Image by Mohamed Hassan 

When we support others, it is important that we aid them by guiding them toward understanding and developing their own strengths rather than providing solutions for them. The first step though is to understand ourselves.

A major part of self-inquiry, whether in meditation and contemplation, or through different forms of counseling, is coming to “know thyself” just like the ancient Greek maxim from the Temple of Delphi exhorted.

When we learn about our different abilities and our strengths and weaknesses, we gain a clearer picture of ourselves. We learn which areas of our lives may need a little extra work and where we have something unique to offer the world.

As Wang Changyue puts it in Essential Methods of the Dragon Gate,

“You should first seek yourselves before you seek a teacher. Before you go to ask about the Dao, you should first investigate your own heart-mind.”

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Investigating Our Own Heart-Mind

One simple way to aid this process is to spend a few minutes each evening recalling our day. We can review what happened that day, what went well, and what went poorly.

Were there areas in which we did well and others in which we could improve?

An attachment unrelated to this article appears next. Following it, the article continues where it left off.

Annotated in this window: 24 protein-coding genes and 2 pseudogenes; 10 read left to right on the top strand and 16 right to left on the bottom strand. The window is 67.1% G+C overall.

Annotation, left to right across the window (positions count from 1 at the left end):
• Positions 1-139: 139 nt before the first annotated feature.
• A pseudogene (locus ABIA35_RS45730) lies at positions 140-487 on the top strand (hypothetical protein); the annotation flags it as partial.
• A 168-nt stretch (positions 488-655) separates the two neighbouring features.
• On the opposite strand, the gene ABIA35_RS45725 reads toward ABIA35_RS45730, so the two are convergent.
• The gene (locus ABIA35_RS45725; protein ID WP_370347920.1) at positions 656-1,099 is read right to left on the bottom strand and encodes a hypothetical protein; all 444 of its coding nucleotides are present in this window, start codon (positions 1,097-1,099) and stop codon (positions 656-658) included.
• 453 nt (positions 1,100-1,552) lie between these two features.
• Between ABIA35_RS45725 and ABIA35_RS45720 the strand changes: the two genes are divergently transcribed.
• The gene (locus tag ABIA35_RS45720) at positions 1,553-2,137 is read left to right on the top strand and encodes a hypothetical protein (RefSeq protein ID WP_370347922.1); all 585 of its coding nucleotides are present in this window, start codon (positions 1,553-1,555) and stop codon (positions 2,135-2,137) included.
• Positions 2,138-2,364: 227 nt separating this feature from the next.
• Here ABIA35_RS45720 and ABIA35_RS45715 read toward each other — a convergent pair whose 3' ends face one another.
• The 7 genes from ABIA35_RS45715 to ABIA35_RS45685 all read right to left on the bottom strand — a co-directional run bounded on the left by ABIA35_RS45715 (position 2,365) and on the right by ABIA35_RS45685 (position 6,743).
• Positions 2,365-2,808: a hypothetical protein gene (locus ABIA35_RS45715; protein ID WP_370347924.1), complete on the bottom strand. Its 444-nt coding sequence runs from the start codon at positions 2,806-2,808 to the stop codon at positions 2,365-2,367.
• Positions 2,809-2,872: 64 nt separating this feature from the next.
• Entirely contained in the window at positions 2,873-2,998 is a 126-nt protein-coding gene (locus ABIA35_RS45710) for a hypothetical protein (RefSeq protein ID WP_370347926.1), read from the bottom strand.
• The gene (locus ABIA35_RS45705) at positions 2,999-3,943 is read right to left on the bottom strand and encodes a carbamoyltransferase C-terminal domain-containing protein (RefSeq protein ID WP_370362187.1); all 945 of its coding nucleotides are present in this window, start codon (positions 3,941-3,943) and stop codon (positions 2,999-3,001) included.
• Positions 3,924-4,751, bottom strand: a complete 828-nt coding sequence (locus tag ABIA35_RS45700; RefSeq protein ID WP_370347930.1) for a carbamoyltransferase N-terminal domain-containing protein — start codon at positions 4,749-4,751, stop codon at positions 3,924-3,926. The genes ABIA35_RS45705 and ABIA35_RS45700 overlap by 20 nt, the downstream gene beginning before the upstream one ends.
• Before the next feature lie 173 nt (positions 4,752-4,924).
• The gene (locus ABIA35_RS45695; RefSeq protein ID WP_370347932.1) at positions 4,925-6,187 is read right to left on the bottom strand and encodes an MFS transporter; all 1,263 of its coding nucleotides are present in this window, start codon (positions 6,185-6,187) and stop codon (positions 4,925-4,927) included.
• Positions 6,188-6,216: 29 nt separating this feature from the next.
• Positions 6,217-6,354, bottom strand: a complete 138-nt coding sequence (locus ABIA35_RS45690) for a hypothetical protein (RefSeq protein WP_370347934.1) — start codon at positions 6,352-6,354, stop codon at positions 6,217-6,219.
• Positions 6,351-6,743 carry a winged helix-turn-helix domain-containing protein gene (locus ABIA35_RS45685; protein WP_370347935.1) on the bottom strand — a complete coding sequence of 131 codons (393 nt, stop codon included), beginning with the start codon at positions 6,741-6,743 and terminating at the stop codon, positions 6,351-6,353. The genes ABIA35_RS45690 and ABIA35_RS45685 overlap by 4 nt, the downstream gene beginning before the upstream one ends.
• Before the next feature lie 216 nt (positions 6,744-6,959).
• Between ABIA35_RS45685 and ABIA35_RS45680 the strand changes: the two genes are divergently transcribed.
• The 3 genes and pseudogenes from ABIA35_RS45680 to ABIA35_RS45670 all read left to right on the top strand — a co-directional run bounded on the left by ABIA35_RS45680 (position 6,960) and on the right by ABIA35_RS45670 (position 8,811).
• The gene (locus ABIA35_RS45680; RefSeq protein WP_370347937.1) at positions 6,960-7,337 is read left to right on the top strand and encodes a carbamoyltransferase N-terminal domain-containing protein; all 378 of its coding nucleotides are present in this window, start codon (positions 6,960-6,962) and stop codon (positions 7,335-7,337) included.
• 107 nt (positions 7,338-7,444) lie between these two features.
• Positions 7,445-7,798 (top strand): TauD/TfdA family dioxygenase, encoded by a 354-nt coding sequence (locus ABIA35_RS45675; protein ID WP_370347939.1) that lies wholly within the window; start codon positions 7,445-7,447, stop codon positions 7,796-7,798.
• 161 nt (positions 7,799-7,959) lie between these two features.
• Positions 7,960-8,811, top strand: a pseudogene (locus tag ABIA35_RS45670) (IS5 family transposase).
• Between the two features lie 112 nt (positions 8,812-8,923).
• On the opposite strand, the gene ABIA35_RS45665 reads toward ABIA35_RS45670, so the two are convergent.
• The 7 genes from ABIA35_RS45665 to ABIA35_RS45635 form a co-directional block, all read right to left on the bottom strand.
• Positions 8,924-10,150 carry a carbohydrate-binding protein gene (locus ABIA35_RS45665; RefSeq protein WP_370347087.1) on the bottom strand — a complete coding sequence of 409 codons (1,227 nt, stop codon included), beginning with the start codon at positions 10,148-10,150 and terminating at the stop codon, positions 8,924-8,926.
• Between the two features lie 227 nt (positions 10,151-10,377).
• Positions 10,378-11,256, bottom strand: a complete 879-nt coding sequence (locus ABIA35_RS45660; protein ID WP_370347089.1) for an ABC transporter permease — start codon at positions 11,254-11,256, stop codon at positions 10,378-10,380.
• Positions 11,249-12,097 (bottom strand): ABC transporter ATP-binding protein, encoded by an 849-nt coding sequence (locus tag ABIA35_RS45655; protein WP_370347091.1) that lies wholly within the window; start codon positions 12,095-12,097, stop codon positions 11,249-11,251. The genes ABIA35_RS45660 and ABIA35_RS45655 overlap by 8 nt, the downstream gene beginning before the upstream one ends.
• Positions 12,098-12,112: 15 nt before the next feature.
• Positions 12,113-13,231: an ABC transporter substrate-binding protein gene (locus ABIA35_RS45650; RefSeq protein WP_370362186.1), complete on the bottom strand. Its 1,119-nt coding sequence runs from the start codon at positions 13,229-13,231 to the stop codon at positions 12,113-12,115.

Did we have difficulties with our emotions or react to events in selfish, egotistical ways?

Sometimes keeping track of things in a concrete way can help us remain mindful of our thoughts and actions. We may find that beginning our day this way is also helpful as it allows us to set our intention for the day.

As Bai Yuchan wrote in Daofa Jiuyao Xu,

“Those who study the Dao should first establish their own conduct. Every day they offer incense and take refuge in the Three Treasures of the highest Great Dao. Regretful of past mistakes, they pray for the blessing of the power of self-renewal. They read the classics and the mystical texts. They eliminate the desire to harm people and injure other beings from their heart-minds. They commit themselves to helping others, tirelessly seeking goodness and perfection in all they do.”

There was a Tibetan Lama who lived over a thousand years ago named Geshe Ben Gungyal who developed a simple version of this practice involving black and white pebbles. He used the white pebbles to represent positive thoughts and the black pebbles to represent negative thoughts. He would remain mindful of his thoughts throughout the day and add a white pebble to a pile for each positive thought and a black pebble to a pile for each negative thought. At the end of the day, he could look at the piles and see his progress. Perhaps we could develop a similar practice with the small black and white game pieces from the game Weiqi, or Go as it is known in Japan?

Understanding Ourselves; Understanding Others

When we understand ourselves better, we often find that we gain insight into others as well. This gives us the ability to help others find their strengths and weaknesses. We help them not by telling them what they should do but by guiding them toward discovering these things for themselves.